Finance ministers from Africa, Latin America convene for annual forum at Harvard

From left: Yaw Osafo-Maafo of Ghana, Dulcidio De La Guardia of Panama, and Luisa Diogo of Mozambique

May 1, 2017 – Countries with inclusive and responsive governing institutions—essentially, those that are more democratic—are also more economically successful.

That was one of the messages that 15 finance ministers from Africa and Latin America heard at the fifth annual Harvard Ministerial Leadership Forum for Finance Ministers, which took place April 23-26, 2017. Keynote speaker James Robinson, a political scientist and economist from the University of Chicago, presented overwhelming historical evidence suggesting that inclusive governance can help boost countries’ economies.

Robinson’s message resonated with the ministers participating in this year’s Forum, many of whom are from countries with predominantly youthful populations that are growing increasingly restive as they seek more inclusive and equitable institutional systems and more opportunities for economic advancement.

“We are balancing the pressure of expectations among our people with the capacity of our economy to create jobs,” said Yinager Belay, Minister of National Planning from Ethiopia.

From left: Baroness Tessa Jowell of the United Kingdom, Udo Udoma of Nigeria, and Ivan Acosta of Nicaragua

The Ministerial Leadership Forum for Finance Ministers is held every spring as part of the Harvard Ministerial Leadership Program, a joint initiative of Harvard T.H. Chan School of Public Health, Harvard Kennedy School, and Harvard Graduate School of Education. The program also convenes annual forums each year for health ministers and education ministers. The program’s overall goal is to stimulate transformative vision, enhance leadership effectiveness and political acumen, and develop planning and execution capacity among ministers from Africa, Southeast Asia, and Latin America, who are invited to the program based on demonstrated leadership in their home countries.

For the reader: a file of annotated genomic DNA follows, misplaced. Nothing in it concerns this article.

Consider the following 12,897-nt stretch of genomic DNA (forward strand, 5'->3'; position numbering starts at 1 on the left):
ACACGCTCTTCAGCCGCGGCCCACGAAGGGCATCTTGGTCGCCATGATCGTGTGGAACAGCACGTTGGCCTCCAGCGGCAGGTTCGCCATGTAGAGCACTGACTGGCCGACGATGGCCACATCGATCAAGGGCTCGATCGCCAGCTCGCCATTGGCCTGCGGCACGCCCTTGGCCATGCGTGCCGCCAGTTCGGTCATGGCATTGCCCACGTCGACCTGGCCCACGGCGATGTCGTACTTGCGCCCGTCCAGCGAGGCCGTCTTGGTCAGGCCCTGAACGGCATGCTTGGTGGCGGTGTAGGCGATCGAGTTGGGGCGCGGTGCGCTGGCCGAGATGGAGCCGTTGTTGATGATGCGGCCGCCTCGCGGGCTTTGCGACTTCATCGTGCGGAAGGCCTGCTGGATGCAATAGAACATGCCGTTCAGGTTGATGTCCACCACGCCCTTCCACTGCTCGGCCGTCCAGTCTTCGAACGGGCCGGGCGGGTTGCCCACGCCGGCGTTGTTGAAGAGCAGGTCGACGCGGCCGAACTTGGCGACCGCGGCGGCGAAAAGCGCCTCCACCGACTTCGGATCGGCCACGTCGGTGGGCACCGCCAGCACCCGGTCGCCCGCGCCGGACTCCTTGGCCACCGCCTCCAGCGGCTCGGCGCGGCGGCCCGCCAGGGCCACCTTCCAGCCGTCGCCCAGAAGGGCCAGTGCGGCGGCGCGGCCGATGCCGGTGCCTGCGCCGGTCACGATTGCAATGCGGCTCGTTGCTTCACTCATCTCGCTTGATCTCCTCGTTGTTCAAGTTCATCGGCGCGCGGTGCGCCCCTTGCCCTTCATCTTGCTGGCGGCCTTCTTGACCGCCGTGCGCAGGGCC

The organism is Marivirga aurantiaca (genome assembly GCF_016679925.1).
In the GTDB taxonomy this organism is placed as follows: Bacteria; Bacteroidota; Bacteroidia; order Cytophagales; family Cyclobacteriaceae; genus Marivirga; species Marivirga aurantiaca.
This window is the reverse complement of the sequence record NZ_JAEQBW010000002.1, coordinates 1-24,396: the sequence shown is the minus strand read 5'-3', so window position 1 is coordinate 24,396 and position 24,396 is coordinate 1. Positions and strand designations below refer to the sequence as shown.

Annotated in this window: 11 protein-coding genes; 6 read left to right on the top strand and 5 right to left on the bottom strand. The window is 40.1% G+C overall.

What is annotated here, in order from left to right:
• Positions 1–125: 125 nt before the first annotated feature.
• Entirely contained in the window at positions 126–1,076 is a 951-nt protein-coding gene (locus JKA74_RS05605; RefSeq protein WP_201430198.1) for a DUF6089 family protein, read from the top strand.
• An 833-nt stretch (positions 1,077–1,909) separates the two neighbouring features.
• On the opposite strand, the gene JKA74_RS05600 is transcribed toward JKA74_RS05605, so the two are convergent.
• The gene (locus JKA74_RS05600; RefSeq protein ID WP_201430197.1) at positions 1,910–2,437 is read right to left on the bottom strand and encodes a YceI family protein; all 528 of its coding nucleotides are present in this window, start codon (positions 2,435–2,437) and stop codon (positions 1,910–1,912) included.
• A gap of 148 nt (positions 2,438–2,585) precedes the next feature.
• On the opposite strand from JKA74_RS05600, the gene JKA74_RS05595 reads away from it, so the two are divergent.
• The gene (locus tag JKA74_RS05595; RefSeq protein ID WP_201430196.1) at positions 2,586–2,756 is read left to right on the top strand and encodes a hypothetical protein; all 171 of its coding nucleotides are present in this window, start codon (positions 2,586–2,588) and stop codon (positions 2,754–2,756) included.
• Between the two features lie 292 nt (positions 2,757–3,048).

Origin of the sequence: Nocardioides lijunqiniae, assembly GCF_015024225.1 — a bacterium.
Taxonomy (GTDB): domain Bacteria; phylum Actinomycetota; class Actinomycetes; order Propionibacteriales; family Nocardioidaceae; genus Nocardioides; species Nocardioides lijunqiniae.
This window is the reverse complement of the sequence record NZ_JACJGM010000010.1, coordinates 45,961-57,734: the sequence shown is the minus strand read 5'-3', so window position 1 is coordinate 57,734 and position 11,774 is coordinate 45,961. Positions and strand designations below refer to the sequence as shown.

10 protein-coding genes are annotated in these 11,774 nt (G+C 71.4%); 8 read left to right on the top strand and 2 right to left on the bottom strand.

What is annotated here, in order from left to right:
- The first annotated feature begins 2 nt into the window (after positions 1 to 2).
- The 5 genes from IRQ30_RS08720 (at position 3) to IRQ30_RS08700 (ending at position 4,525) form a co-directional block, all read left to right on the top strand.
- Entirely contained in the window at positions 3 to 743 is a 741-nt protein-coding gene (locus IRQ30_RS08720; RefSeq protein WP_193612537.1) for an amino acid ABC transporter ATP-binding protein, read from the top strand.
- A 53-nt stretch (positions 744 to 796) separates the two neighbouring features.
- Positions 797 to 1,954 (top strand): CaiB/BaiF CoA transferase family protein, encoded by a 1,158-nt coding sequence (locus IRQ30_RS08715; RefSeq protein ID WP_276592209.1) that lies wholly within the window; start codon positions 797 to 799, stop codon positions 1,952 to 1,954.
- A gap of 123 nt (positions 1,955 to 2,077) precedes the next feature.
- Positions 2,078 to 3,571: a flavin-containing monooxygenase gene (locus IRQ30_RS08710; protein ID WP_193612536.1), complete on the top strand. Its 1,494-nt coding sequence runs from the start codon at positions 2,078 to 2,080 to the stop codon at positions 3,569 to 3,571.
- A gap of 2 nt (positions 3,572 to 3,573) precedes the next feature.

Ninety-four ministers from 53 countries have participated in the program since its inception in 2012.

The four-day event focused on ways for finance ministers to collaborate with other ministers in their countries to promote a shared vision for economic development, bolstered by investments in health and education.

Boima Kamara, Minister of Finance and Development Planning from Liberia, said the forum helped transform how he views his role. “I understand that I can use my influence to convene coalitions with other sectoral ministers to advance social sector priorities and strengthen performance,” he said.

The finance ministers heard from experts from the three Harvard Schools and other academic institutions, from experienced current and former ministers from around the globe, and from representatives from financing institutions and foundations. Topics included budget decision-making, sustainable financing for universal health coverage, public-private partnerships, and revenue and cost-cutting opportunities.

Harvard Chan participants in the Forum included Dean Michelle Williams; David Bloom, Clarence James Gable Professor of Economics and Demography; William Hsiao, K.T. Li Research Professor of Economics; Winnie Yip, professor of the practice of international health policy and economics; Rifat Atun, professor of global health systems; and John Quelch, professor of health policy and management at Harvard Chan and Charles Edward Wilson Professor of Business Administration at Harvard Business School.

Said Williams, “I have watched this important three-school collaboration mature over the past six years into a truly impressive initiative. More than 90 ministers have participated in the program since its inception, and they consistently attest to its impact and value in helping them become more effective ministers and leaders of significant institutional transformation in their home countries.”

Karen Feldscher

photos: Hannah McGrath